The Havers-Halberg oscillation regulates primate tissue and organ masses across the life-history continuum

Timothy G. Bromage, Malvin N. Janal

Research output: Contribution to journalArticlepeer-review

Abstract

Long period biological timing, as deduced from a primate enamel formation rhythm termed the repeat interval (RI), varies predictably with body size and primate life-history characteristics. RI is a manifestation of a fundamental metabolic rhythm termed the Havers-Halberg oscillation (HHO). Because body size is highly associated with RI (and the HHO), we assume that RI should also have relationships with primate tissue and organ masses that likely covary with body size. We evaluate body mass and constituent tissue and organ masses, as well as basal metabolic rate (BMR), for twelve primate taxa. Regressing RI against tissue, organ, and body masses, as well as BMR, we find the relationships to be significant. Partial correlations controlling for the effects of either body mass or fat-free body mass suggest that the significant associations that tissue and organ masses have with each other are likely related to their dependence on body size in general. Body mass and most tissue masses approximate 1/4 scaling. However, brain mass has a singularly high slope in relation to RI. The relatively slow growth of other tissue and organ masses with increasing RI may provide 'payment' for the high mass specific metabolic rate of the brain.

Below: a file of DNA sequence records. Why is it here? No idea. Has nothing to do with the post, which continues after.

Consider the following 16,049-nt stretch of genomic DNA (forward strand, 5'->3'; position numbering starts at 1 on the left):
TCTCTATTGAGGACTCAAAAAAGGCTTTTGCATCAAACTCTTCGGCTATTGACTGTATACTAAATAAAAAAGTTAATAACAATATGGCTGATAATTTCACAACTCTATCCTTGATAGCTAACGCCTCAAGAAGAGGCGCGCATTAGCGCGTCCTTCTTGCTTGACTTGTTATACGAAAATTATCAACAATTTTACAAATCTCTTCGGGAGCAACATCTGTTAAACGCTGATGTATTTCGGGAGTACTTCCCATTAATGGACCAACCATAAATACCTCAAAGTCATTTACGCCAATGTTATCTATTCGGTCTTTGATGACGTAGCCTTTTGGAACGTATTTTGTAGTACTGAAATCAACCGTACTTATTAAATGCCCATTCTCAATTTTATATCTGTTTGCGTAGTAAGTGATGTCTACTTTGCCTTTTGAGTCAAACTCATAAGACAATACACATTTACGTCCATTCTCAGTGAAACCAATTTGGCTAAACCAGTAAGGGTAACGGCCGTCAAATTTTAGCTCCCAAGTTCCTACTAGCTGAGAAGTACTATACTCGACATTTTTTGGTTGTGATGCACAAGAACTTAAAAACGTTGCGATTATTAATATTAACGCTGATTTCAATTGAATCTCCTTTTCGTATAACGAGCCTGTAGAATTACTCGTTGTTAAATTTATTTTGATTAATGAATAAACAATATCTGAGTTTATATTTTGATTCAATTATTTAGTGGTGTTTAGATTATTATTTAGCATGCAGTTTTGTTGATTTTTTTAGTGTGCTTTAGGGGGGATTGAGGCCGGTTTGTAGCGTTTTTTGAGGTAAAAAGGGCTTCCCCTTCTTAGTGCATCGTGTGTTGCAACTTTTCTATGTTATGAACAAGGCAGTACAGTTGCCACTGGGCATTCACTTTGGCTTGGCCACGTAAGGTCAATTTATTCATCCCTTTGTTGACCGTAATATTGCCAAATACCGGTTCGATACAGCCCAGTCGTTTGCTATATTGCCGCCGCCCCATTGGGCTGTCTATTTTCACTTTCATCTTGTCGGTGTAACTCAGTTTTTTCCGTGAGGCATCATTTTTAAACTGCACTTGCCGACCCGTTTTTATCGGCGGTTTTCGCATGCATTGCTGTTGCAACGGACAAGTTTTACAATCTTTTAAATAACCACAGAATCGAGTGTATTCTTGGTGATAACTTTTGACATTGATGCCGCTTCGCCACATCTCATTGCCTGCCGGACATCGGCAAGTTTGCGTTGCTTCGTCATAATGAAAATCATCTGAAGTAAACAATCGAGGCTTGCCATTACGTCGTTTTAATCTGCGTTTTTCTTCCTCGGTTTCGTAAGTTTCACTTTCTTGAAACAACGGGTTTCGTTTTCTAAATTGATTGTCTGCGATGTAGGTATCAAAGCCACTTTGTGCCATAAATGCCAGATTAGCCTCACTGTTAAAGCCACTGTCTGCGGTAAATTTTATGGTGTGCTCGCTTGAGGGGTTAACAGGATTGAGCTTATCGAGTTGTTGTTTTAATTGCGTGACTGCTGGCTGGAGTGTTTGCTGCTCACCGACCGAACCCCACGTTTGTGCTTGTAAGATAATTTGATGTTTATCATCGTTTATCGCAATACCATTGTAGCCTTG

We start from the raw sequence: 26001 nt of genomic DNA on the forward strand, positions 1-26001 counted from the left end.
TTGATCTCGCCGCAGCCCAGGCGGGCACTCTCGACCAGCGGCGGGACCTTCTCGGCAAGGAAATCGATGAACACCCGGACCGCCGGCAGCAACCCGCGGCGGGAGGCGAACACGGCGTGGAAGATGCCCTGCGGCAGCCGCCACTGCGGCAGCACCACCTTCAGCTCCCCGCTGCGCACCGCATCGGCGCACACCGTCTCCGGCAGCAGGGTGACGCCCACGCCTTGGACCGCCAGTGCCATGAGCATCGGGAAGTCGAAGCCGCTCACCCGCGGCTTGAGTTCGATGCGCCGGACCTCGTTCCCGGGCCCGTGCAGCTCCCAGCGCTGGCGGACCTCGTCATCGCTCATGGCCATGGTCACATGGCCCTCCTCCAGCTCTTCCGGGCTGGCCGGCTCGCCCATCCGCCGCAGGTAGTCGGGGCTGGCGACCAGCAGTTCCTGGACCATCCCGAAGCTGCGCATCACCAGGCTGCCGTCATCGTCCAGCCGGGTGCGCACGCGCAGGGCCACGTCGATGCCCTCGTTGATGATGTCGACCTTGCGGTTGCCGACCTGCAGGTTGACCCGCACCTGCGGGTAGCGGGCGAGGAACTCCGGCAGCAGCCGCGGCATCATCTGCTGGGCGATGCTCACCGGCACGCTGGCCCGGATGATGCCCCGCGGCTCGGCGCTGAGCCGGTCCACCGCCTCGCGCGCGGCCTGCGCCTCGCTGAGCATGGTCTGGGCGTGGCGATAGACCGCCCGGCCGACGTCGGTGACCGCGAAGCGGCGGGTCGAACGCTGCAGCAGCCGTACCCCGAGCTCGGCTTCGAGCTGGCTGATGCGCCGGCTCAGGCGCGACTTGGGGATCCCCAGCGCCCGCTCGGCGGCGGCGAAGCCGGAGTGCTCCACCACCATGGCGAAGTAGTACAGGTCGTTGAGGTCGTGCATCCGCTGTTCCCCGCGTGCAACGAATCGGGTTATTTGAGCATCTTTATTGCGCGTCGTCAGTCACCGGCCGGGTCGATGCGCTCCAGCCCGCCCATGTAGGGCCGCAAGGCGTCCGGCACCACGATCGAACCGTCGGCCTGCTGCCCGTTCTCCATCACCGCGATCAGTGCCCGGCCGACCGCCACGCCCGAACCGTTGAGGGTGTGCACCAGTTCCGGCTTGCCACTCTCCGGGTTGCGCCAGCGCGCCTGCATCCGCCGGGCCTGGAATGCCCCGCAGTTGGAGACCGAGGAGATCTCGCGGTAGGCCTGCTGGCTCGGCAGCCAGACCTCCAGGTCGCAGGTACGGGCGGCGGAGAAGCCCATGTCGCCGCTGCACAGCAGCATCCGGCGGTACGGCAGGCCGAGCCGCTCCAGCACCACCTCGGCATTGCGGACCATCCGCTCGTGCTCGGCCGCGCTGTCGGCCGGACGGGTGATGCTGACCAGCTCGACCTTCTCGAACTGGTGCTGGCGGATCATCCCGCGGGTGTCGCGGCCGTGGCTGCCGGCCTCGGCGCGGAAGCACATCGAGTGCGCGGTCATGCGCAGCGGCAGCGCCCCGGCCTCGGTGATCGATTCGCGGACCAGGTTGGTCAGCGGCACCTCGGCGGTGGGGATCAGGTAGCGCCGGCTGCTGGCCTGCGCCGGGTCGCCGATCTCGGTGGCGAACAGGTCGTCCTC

Original languageEnglish (US)
Pages (from-to)649-656
Number of pages8
JournalBiological Journal of the Linnean Society
Volume112
Issue number4
DOIs
StatePublished - Aug 2014

Keywords

  • Body mass
  • Body size
  • Enamel striae of Retzius
  • Expensive tissue hypothesis
  • Metabolism

ASJC Scopus subject areas

  • Ecology, Evolution, Behavior and Systematics

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